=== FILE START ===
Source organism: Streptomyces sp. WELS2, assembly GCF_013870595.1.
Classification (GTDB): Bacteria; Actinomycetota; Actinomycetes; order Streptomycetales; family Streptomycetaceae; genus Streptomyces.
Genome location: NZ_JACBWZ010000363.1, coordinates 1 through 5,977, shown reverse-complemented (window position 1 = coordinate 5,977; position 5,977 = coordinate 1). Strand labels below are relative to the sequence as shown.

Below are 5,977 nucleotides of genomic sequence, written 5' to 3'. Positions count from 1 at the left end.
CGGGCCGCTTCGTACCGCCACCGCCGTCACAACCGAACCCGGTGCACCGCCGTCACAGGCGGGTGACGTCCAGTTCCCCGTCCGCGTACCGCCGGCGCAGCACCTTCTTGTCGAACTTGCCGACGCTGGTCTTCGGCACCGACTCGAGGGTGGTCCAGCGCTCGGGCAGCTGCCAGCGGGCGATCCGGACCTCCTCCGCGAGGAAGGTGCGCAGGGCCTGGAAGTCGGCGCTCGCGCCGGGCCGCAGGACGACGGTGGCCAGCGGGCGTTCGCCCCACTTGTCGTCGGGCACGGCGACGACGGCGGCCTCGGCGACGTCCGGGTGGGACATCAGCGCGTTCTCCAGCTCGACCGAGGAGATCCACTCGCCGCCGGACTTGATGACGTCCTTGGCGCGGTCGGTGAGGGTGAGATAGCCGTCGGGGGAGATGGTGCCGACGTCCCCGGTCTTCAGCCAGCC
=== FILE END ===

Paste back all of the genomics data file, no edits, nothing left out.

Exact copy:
Source organism: Streptomyces sp. WELS2, assembly GCF_013870595.1.
Classification (GTDB): Bacteria; Actinomycetota; Actinomycetes; order Streptomycetales; family Streptomycetaceae; genus Streptomyces.
Genome location: NZ_JACBWZ010000363.1, coordinates 1 through 5,977, shown reverse-complemented (window position 1 = coordinate 5,977; position 5,977 = coordinate 1). Strand labels below are relative to the sequence as shown.

Below are 5,977 nucleotides of genomic sequence, written 5' to 3'. Positions count from 1 at the left end.
CGGGCCGCTTCGTACCGCCACCGCCGTCACAACCGAACCCGGTGCACCGCCGTCACAGGCGGGTGACGTCCAGTTCCCCGTCCGCGTACCGCCGGCGCAGCACCTTCTTGTCGAACTTGCCGACGCTGGTCTTCGGCACCGACTCGAGGGTGGTCCAGCGCTCGGGCAGCTGCCAGCGGGCGATCCGGACCTCCTCCGCGAGGAAGGTGCGCAGGGCCTGGAAGTCGGCGCTCGCGCCGGGCCGCAGGACGACGGTGGCCAGCGGGCGTTCGCCCCACTTGTCGTCGGGCACGGCGACGACGGCGGCCTCGGCGACGTCCGGGTGGGACATCAGCGCGTTCTCCAGCTCGACCGAGGAGATCCACTCGCCGCCGGACTTGATGACGTCCTTGGCGCGGTCGGTGAGGGTGAGATAGCCGTCGGGGGAGATGGTGCCGACGTCCCCGGTCTTCAGCCAGCC